30 May 2016

Fragments in Texas

The meeting Development of Novel Therapies through Fragment Based Drug Discovery was held last week in Houston, Texas, organized by the Gulf Coast Consortium for Quantitative Biomedical Sciences. Although it was only a single day, it was packed, with thirteen speakers, a couple vendor lunch talks, and some two dozen posters. Below is just a flavor – please add your own impressions if you were there.

I kicked off the first session by giving an overview of FBDD, highlighting both pitfalls and successes. Beth Knapp-Reed (GlaxoSmithKline) then discussed efforts against LDHA, a target previously tackled successfully using fragment linking (see here and here). In this case, an HTS screen of 1.9 million compounds produced only a single hit that resulted in a crystal structure, while fragment screens yielded 16 structures at three binding sites. An NMR-based functional screen (using 13C-labeled substrate) was key to obtaining robust SAR, and using information from both the HTS hit and the fragments ultimately led to nanomolar inhibitors. Next, Tom Davies provided an overview of Astex’s discovery platform, focusing on a success with KEAP1. We recently highlighted research suggesting that crystallography should be used as a primary screen, which Astex does for some targets. Tom noted that doing so currently takes about a month, though only after spending somewhere between 3 and 12 months establishing a robust protein construct as well as crystallization and soaking conditions.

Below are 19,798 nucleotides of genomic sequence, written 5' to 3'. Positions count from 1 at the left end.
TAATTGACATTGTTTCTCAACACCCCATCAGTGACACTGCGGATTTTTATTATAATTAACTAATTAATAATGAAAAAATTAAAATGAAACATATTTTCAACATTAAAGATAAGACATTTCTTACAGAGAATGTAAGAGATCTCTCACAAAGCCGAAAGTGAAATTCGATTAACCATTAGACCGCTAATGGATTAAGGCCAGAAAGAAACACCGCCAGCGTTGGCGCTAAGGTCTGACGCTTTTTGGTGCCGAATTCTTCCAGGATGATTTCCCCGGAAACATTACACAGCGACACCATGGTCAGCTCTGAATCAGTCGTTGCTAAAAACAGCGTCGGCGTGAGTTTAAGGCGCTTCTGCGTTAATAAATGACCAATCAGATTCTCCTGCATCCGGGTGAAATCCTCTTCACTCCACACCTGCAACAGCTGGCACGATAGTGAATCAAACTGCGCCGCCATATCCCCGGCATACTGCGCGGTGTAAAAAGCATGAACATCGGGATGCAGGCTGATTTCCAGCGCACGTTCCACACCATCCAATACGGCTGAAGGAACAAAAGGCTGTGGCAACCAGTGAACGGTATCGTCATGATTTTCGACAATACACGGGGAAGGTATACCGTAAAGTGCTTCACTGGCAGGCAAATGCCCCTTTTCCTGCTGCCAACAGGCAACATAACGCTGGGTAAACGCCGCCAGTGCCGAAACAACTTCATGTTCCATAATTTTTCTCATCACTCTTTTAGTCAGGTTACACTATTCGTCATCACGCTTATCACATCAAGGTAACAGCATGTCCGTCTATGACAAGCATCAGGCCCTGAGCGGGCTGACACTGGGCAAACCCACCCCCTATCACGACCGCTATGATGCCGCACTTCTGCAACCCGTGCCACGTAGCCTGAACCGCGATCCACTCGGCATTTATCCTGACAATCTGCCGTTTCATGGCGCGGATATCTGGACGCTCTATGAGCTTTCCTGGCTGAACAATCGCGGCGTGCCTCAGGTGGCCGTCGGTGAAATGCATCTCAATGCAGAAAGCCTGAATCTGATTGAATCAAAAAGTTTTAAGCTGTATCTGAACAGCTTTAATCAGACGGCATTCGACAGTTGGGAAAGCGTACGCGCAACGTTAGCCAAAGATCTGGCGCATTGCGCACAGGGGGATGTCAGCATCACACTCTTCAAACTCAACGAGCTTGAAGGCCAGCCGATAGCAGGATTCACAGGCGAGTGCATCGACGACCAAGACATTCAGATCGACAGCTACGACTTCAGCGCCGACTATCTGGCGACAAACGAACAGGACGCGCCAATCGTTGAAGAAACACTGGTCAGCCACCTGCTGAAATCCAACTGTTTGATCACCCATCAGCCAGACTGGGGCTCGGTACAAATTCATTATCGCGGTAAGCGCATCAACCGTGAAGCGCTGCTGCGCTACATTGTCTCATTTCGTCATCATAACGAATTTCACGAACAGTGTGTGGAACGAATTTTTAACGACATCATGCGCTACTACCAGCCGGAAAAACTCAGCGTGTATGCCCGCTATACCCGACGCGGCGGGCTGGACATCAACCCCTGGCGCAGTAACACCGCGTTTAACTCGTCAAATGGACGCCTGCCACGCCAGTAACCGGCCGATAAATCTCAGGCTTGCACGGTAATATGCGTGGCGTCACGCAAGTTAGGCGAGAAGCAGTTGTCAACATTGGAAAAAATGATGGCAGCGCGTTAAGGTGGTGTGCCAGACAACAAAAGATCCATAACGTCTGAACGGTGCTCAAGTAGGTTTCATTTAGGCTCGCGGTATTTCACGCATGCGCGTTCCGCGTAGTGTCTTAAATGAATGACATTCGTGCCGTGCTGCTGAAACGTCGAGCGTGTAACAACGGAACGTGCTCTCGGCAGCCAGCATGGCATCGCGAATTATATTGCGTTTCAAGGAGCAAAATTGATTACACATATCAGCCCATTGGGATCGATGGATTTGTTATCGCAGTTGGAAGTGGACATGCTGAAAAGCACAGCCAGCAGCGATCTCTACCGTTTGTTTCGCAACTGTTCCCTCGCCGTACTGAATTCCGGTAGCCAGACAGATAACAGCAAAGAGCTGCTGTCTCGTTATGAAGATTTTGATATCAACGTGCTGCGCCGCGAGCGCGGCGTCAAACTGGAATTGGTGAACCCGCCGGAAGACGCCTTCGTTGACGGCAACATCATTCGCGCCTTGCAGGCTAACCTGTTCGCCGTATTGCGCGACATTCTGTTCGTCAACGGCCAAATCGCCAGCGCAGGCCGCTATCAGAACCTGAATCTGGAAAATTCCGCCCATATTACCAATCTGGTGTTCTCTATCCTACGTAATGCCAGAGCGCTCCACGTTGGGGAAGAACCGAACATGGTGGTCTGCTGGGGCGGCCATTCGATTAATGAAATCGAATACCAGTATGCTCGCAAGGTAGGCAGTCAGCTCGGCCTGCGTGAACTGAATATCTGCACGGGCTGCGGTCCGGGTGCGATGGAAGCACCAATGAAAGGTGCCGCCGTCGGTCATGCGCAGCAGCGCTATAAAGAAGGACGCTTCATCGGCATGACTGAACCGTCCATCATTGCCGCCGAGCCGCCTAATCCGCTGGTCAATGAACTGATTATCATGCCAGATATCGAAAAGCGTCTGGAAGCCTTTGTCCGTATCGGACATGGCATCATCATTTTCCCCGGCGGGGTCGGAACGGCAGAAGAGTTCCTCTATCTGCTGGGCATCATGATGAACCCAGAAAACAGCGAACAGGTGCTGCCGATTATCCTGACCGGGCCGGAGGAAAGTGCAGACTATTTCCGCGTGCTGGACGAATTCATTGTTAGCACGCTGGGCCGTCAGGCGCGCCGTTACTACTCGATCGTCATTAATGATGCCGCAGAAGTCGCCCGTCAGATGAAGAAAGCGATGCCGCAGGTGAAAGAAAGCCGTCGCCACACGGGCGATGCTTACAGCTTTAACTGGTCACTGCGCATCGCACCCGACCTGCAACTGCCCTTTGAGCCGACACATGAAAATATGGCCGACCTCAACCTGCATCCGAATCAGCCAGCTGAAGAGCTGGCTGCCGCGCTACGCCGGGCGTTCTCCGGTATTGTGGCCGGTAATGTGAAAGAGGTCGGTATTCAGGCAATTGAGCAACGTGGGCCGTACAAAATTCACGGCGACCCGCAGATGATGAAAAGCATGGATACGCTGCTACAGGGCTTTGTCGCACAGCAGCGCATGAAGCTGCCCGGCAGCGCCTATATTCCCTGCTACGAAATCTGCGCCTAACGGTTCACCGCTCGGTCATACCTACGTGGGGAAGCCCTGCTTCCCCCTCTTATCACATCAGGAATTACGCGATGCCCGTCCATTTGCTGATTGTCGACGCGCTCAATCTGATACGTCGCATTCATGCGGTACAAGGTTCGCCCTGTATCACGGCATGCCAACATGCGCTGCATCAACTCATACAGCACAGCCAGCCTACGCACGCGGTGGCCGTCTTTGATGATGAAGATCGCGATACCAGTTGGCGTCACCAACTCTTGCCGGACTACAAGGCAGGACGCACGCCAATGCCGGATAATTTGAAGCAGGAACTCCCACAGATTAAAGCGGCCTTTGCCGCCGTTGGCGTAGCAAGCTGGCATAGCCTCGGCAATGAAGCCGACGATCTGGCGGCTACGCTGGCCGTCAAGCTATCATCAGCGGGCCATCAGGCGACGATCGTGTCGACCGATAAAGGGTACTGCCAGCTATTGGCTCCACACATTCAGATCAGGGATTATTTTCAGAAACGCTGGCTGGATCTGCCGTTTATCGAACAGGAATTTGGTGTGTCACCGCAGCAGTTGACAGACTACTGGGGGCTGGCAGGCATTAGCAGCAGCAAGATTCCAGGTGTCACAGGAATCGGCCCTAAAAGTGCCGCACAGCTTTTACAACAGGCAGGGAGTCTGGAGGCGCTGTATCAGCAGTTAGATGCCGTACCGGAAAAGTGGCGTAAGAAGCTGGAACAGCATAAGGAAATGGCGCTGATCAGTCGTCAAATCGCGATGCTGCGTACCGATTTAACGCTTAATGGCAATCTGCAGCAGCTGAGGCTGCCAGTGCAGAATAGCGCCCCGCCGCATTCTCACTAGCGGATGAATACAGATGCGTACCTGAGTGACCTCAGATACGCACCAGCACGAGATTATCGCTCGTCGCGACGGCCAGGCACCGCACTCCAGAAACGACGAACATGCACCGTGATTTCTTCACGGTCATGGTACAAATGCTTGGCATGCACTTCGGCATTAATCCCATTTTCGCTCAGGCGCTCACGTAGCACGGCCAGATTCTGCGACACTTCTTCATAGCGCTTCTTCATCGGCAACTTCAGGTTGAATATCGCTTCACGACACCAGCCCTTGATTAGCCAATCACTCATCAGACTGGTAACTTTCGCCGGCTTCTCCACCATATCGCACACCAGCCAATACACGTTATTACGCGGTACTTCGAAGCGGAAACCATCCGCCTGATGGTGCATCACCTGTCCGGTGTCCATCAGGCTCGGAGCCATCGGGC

Jane Withka opened the next session by discussing the continuing evolution and use of the Pfizer fragment library. Out of 32 targets screened, only one produced no hits, and this was a particularly flexible protein. Interestingly, despite being relatively balanced among basic, acidic, and neutral members, hits were strong enriched in neutral compounds and strongly depleted in basic fragments. Neutral fragments were exactly what was sought by Daniel Cheney (Bristol-Meyers Squibb), who discussed successful efforts to replace a basic amidine moiety in Factor VIIa inhibitors. And Brad Jordan (Amgen) discussed the successful application of 19F NMR screening to find fragments that could be linked to previously discovered inhibitors to obtain selective picomolar inhibitors of BACE1.

Alex Waterson (Vanderbilt) started the first afternoon session by discussing how fragments had been successfully applied to RPA, RAS, and MCL-1. In the last case, the best compounds now have dissociation constants in the picomolar range, are active in cells, and show activity in xenograft models. IND-enabling studies are slated to begin as early as this year, with the hope of developing a cousin of venetoclax. Inna Krieger (Texas A&M) described how fragments could be used to understand the mechanism of M. tuberculosis malate synthase, while Dawn George (AbbVie) described selective (but inexplicably toxic) PKCθ inhibitors, which are now being made available to researchers to probe the biology. Finally, Damian Young (Baylor) gave an update on his sp3-carbon enriched fragments. Jane had mentioned that following up on hits with multiple stereocenters was not always easy, but Damian’s DOS approach efficiently and systematically yields each possibility. Whether these will meet the Safran-Zunft challenge remains to be seen.